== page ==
Leighton was an enthusiastic volunteer soldier, enrolling with the first group to join the 38th Middlesex (Artists') Rifle Volunteer Corps (later to be known as the Artists Rifles).
His qualities of leadership were immediately identified, and he was promoted to command a Company within a few months. On 6 January 1869 Captain Leighton was elected to command the Artists Rifles by a general meeting of the corps. In the same year he was promoted to major and in 1875 to lieutenant colonel. Leighton resigned as commanding officer in 1883. The painter James Whistler famously described the then, Sir Frederic Leighton, the commanding officer of the Artists Rifles, as the: “Colonel of the Royal Academy and the President of the Artists Rifles – aye, and he paints a little!" At his funeral, on 3 February 1896, his coffin was carried into St Paul's Cathedral, past a guard of honour formed by the Artists Rifles.
birth place: London England
birth date: 27 November 1853
zodiac sign: Sagittarius
death place: London England
death date: 17 October 1928
Sir Francis Bernard Dicksee (or Frank Bernard Dicksee) was an English Victorian painter and illustrator, best known for his pictures of dramatic literary, historical, and legendary scenes. He also was a noted painter of portraits of fashionable women, which helped to bring him success in his own time.
Francis Bernard Dicksee was born at a time when the first wave of Pre-Raphaelitism was beginning to make its presence felt in Britain and he inherited the romantic spirit of the movement that had been founded only a stone's throw from his childhood home in the Bloomsbury area of London.. After early success with his painting of unrequited love, Harmony, he rose to be one of the most popular artists of the late 19th-century, painting in a sumptuous and dramatic style.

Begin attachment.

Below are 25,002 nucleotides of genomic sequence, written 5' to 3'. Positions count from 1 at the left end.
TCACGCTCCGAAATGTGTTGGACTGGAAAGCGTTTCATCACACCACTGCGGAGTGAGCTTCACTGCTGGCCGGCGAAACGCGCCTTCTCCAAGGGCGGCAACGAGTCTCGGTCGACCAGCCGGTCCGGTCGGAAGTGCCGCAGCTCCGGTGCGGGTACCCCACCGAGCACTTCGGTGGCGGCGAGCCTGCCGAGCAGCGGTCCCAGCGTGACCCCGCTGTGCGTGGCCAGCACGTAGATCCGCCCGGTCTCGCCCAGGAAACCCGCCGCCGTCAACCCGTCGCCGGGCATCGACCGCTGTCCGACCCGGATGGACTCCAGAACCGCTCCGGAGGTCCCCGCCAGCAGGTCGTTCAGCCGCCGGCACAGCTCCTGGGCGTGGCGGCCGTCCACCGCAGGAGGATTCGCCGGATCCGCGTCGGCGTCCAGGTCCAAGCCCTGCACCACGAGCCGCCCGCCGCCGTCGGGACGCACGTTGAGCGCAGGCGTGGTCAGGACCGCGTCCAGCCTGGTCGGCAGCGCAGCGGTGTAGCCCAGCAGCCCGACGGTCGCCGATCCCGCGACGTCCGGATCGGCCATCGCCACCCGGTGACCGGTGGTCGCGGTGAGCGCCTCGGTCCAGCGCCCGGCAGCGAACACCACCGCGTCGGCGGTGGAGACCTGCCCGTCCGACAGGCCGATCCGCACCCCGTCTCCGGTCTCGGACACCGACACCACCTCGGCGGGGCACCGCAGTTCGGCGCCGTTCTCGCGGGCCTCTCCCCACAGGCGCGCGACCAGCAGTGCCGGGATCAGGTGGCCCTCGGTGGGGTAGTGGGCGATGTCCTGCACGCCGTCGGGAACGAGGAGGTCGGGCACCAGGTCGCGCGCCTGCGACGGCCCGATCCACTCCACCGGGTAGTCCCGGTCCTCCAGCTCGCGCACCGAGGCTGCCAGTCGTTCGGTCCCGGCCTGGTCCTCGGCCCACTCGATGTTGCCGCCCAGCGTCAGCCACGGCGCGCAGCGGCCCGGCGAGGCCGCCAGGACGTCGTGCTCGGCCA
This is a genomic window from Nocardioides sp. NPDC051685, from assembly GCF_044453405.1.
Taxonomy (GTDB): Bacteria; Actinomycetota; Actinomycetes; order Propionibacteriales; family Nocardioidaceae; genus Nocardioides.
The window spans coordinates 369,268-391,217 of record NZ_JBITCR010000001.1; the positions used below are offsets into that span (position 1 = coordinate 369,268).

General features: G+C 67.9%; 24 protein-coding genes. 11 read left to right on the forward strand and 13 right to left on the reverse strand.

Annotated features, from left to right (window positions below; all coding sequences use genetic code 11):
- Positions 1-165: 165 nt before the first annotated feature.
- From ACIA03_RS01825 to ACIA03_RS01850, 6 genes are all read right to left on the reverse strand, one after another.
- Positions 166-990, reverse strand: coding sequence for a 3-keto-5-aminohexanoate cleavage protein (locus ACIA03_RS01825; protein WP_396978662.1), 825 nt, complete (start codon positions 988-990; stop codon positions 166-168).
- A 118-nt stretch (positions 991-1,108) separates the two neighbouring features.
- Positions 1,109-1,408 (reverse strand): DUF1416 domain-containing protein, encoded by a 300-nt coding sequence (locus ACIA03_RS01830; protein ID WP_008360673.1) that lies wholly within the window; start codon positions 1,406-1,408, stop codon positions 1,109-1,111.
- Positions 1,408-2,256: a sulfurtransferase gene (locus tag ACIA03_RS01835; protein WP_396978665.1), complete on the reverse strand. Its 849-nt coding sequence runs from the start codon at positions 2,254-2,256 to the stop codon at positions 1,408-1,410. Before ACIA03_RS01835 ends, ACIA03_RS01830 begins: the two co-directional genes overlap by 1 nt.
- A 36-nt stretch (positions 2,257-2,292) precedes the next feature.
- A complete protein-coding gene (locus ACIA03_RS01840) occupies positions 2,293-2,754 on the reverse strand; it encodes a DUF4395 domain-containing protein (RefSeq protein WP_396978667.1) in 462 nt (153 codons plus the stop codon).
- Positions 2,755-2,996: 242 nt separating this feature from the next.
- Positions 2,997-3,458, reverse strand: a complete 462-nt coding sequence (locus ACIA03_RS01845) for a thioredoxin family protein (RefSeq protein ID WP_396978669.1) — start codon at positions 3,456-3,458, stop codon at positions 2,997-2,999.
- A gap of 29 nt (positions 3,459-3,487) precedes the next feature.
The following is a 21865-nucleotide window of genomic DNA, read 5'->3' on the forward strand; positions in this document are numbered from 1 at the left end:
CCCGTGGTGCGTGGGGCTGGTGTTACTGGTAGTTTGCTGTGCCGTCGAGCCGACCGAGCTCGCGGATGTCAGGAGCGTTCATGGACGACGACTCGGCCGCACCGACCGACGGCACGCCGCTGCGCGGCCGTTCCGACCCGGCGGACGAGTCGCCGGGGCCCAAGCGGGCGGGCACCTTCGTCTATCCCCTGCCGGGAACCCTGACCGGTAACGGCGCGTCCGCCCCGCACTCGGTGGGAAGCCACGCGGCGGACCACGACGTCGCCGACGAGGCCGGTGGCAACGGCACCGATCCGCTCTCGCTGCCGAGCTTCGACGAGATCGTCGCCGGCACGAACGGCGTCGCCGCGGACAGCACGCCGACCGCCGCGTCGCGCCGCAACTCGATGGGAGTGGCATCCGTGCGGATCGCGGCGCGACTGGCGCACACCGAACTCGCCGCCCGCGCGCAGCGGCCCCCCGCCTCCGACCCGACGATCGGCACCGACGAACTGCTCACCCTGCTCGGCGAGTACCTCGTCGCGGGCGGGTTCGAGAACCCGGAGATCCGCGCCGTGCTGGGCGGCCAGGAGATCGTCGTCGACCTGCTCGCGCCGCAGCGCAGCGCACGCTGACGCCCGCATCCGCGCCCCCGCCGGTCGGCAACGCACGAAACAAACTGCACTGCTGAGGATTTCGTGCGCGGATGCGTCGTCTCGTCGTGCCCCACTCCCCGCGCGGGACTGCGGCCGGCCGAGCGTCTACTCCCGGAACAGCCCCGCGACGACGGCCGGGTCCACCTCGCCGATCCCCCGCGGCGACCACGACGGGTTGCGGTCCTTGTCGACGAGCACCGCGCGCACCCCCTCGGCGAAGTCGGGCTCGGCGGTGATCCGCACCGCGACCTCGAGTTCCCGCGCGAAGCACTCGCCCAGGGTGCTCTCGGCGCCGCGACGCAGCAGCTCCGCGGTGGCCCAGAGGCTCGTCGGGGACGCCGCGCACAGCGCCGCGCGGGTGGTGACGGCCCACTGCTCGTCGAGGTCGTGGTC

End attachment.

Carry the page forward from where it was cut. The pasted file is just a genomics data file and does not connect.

Dicksee's family was a veritable dynasty of artists, his father, brother, and sister Margaret were all well-known painters, but it is Francis who is best known and loved today for his Pre-Raphaelite inspired subjects.
Dicksee's father, Thomas Dicksee, was a painter who taught Frank as well as his sister Margaret from a young age. Dicksee enrolled in the Royal Academy in 1870. Amongst the visiting lecturers who trained him, were the famous senior academicians Leighton [1830-1896] and Millais [1829-1896]. Dicksee was a star student, earning many distinctions and medals.
Like many other artists of the day his early career was largely spent in book illustration, as well as some stained glass window design. He started exhibiting at the RA in the mid 1870s, and also exhibited at the Grosvenor Gallery, though his real base was always the Academy. Dicksee made his reputation with Harmony, exhibited at the Academy in 1877, and bought by the Chantry Bequest.
Many of his pictures were of dramatic historical and legendary scenes. He also was a noted painter of elegant, highly-finished portraits of fashionable women, which of course helped to bring him material success.